Supply and demand rules are in effect.
For those who've been living on Mars the past few months, you should know there's a global shortage of computer chips. It's affecting pretty much every industry that requires chips in its products, but the auto industry is really taking it on the chin. We've already seen production cuts and delays from numerous manufacturers, and that's driving up prices at dealerships. Apparently, a good chunk of buyers are willing to accept that.
In fact, a report from Cox Automotive states that close to 50 percent of new car buyers are prepared to pay a modest premium over MSRP to get their new ride this year. The report cites research from Kelley Blue Book (part of Cox Automotive) conducted during the last week of April, revealing that 4 out of 10 buyers would pay a 12-percent premium over sticker price to get their new car right now instead of waiting for better days. Based on the average new car price in the US of around $41,000, that equates to a $5,000 markup.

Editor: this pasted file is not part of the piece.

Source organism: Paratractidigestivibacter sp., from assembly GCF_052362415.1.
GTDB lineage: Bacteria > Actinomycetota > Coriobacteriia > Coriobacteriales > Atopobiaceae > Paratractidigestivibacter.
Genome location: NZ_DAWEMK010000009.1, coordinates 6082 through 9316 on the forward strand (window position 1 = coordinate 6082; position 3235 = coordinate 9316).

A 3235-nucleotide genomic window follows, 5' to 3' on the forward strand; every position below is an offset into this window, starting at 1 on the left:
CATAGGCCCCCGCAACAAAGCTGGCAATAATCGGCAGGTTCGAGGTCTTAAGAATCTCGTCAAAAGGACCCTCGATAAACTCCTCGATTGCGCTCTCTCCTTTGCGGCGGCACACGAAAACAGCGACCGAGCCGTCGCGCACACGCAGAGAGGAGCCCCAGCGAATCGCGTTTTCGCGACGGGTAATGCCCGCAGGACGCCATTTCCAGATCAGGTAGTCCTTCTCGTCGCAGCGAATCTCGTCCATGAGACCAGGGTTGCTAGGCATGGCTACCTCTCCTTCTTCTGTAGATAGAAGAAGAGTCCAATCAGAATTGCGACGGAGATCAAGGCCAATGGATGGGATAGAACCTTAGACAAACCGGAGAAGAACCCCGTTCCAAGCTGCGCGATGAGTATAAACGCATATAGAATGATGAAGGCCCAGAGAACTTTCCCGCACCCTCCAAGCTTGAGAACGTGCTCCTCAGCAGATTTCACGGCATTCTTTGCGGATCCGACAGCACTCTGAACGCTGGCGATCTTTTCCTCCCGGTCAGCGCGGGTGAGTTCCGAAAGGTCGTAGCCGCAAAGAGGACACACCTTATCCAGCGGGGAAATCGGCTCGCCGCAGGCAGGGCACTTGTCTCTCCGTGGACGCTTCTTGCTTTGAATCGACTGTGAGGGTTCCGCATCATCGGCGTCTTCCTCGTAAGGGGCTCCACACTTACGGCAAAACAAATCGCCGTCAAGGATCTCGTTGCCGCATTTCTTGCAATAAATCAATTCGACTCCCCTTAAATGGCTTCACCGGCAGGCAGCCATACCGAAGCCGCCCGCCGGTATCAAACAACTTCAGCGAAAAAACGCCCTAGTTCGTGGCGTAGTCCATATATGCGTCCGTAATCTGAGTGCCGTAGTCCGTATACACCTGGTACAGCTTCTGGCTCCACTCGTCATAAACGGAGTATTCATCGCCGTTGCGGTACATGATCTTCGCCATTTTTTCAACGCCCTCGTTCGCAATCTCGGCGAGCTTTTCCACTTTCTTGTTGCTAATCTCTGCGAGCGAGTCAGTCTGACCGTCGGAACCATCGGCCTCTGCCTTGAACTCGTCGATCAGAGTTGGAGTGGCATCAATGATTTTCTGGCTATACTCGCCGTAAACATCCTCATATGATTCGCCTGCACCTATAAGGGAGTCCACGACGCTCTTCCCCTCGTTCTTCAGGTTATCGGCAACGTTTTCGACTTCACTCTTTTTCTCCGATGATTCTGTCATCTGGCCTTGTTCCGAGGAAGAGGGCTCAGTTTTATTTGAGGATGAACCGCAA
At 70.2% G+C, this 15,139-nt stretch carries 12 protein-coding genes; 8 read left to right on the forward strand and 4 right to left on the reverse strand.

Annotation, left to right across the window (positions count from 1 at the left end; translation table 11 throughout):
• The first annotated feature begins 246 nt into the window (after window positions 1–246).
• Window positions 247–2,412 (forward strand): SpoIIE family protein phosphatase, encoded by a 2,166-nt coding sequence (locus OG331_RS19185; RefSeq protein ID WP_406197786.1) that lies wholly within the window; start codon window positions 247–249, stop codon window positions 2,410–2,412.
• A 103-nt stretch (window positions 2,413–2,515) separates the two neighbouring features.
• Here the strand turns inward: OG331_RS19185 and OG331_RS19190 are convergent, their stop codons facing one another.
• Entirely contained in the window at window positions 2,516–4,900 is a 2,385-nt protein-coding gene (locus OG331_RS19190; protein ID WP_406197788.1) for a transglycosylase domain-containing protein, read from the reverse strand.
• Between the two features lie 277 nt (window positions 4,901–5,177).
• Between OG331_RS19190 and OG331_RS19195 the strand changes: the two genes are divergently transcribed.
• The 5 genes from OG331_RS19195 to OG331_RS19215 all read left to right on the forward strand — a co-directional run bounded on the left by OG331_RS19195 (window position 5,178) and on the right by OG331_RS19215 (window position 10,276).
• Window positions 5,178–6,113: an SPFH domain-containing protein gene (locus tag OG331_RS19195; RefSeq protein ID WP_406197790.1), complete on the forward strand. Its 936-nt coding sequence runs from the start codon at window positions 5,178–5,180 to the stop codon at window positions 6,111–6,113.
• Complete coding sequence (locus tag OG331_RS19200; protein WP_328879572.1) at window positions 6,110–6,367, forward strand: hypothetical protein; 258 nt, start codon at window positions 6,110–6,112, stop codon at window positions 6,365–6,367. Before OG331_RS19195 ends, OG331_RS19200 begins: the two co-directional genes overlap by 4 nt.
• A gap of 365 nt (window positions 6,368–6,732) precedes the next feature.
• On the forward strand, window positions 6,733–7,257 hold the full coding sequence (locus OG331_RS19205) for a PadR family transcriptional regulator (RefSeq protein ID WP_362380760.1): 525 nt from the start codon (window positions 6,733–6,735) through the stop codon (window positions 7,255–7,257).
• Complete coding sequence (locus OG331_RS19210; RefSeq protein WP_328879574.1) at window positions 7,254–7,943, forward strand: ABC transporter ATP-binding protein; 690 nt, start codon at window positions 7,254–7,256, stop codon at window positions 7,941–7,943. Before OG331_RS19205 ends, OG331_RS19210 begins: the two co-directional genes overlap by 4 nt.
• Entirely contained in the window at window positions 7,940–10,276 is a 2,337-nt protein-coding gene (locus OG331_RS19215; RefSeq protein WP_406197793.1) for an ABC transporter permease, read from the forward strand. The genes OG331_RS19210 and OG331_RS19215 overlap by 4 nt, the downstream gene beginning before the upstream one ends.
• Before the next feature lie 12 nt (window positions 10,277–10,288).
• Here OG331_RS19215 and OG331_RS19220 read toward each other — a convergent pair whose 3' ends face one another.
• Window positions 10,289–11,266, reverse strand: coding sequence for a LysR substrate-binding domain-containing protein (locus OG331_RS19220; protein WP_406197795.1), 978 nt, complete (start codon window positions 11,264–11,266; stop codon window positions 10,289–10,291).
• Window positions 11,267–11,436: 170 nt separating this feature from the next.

The study also shows that buyers are well aware of the current situation. 87 percent of those surveyed knew about the chip shortage, while 73 percent were expecting to see higher vehicle prices as a result. Clearly, not all of those people are willing to pay that extra price, but at the same time, the study says 23 percent won't pivot to the used market. However, 37 percent of buyers are willing to delay their purchase until the market is better.
Either way you slice it, the coming months won't be good for either new car buyers or automakers. Widespread disruptions in production could lead to revenue losses in the billions for major brands. On the retail side, buyers will face limited selection and a high likelihood of higher prices, especially on popular models.